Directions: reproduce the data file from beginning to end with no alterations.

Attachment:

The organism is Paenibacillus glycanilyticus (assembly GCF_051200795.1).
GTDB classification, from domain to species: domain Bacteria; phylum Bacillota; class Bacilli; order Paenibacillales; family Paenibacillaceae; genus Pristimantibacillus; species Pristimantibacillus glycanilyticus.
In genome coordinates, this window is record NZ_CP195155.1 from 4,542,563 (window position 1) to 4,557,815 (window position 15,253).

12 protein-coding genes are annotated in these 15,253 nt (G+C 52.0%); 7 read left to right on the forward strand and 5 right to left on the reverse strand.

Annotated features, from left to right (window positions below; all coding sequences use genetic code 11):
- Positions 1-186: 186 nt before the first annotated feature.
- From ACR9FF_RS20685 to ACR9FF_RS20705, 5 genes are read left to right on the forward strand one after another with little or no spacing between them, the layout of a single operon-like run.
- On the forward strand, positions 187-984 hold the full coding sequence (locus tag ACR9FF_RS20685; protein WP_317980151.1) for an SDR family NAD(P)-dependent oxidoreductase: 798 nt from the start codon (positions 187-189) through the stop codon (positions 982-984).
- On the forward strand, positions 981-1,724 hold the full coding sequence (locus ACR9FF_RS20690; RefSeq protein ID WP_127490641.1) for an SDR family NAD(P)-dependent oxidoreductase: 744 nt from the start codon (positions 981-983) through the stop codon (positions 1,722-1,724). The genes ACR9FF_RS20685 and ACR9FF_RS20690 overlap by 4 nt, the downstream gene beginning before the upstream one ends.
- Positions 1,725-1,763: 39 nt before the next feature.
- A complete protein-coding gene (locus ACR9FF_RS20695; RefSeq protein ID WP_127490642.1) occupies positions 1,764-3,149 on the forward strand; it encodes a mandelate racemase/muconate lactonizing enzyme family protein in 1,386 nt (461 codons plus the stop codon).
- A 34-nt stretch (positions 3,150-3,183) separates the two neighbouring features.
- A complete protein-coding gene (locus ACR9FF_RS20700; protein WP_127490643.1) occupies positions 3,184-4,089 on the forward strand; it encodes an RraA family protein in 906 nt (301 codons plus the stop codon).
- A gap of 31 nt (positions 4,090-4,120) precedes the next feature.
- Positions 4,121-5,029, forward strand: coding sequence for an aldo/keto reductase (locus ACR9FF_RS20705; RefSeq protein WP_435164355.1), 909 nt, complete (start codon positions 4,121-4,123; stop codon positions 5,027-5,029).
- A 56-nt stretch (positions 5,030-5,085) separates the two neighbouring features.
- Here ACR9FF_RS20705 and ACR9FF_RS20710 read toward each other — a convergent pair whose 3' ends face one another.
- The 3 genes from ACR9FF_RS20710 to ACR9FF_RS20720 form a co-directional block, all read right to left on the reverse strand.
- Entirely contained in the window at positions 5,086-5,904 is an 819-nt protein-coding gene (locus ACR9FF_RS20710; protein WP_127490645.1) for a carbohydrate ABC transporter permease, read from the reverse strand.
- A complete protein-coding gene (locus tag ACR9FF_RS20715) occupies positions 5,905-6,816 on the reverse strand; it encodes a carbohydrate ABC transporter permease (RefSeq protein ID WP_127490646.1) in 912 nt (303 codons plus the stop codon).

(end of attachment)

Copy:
The organism is Paenibacillus glycanilyticus (assembly GCF_051200795.1).
GTDB classification, from domain to species: domain Bacteria; phylum Bacillota; class Bacilli; order Paenibacillales; family Paenibacillaceae; genus Pristimantibacillus; species Pristimantibacillus glycanilyticus.
In genome coordinates, this window is record NZ_CP195155.1 from 4,542,563 (window position 1) to 4,557,815 (window position 15,253).

12 protein-coding genes are annotated in these 15,253 nt (G+C 52.0%); 7 read left to right on the forward strand and 5 right to left on the reverse strand.

Annotated features, from left to right (window positions below; all coding sequences use genetic code 11):
- Positions 1-186: 186 nt before the first annotated feature.
- From ACR9FF_RS20685 to ACR9FF_RS20705, 5 genes are read left to right on the forward strand one after another with little or no spacing between them, the layout of a single operon-like run.
- On the forward strand, positions 187-984 hold the full coding sequence (locus tag ACR9FF_RS20685; protein WP_317980151.1) for an SDR family NAD(P)-dependent oxidoreductase: 798 nt from the start codon (positions 187-189) through the stop codon (positions 982-984).
- On the forward strand, positions 981-1,724 hold the full coding sequence (locus ACR9FF_RS20690; RefSeq protein ID WP_127490641.1) for an SDR family NAD(P)-dependent oxidoreductase: 744 nt from the start codon (positions 981-983) through the stop codon (positions 1,722-1,724). The genes ACR9FF_RS20685 and ACR9FF_RS20690 overlap by 4 nt, the downstream gene beginning before the upstream one ends.
- Positions 1,725-1,763: 39 nt before the next feature.
- A complete protein-coding gene (locus ACR9FF_RS20695; RefSeq protein ID WP_127490642.1) occupies positions 1,764-3,149 on the forward strand; it encodes a mandelate racemase/muconate lactonizing enzyme family protein in 1,386 nt (461 codons plus the stop codon).
- A 34-nt stretch (positions 3,150-3,183) separates the two neighbouring features.
- A complete protein-coding gene (locus ACR9FF_RS20700; protein WP_127490643.1) occupies positions 3,184-4,089 on the forward strand; it encodes an RraA family protein in 906 nt (301 codons plus the stop codon).
- A gap of 31 nt (positions 4,090-4,120) precedes the next feature.
- Positions 4,121-5,029, forward strand: coding sequence for an aldo/keto reductase (locus ACR9FF_RS20705; RefSeq protein WP_435164355.1), 909 nt, complete (start codon positions 4,121-4,123; stop codon positions 5,027-5,029).
- A 56-nt stretch (positions 5,030-5,085) separates the two neighbouring features.
- Here ACR9FF_RS20705 and ACR9FF_RS20710 read toward each other — a convergent pair whose 3' ends face one another.
- The 3 genes from ACR9FF_RS20710 to ACR9FF_RS20720 form a co-directional block, all read right to left on the reverse strand.
- Entirely contained in the window at positions 5,086-5,904 is an 819-nt protein-coding gene (locus ACR9FF_RS20710; protein WP_127490645.1) for a carbohydrate ABC transporter permease, read from the reverse strand.
- A complete protein-coding gene (locus tag ACR9FF_RS20715) occupies positions 5,905-6,816 on the reverse strand; it encodes a carbohydrate ABC transporter permease (RefSeq protein ID WP_127490646.1) in 912 nt (303 codons plus the stop codon).